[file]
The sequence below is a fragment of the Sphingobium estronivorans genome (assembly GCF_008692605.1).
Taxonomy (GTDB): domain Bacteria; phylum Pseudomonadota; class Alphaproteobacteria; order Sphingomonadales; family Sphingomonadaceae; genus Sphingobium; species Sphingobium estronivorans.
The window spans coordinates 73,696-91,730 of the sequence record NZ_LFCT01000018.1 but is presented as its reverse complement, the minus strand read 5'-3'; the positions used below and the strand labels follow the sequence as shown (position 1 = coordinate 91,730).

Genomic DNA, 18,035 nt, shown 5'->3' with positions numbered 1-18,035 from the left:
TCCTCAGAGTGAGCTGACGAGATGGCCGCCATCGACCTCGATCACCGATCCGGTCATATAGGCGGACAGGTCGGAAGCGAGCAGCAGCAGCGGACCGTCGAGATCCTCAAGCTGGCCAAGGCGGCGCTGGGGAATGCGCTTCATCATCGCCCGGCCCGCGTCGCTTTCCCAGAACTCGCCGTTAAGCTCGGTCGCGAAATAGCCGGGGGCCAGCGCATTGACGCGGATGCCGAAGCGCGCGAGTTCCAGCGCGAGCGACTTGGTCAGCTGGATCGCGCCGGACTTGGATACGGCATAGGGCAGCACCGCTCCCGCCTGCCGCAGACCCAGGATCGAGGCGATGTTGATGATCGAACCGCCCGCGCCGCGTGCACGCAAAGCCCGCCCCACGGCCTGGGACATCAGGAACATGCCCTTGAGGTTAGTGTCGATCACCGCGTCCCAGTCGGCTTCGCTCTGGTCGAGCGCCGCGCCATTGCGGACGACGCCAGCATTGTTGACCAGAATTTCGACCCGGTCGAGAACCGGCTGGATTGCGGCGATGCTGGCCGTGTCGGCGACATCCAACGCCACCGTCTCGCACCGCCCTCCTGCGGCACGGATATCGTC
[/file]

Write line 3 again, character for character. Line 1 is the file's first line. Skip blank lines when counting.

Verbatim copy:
The window spans coordinates 73,696-91,730 of the sequence record NZ_LFCT01000018.1 but is presented as its reverse complement, the minus strand read 5'-3'; the positions used below and the strand labels follow the sequence as shown (position 1 = coordinate 91,730).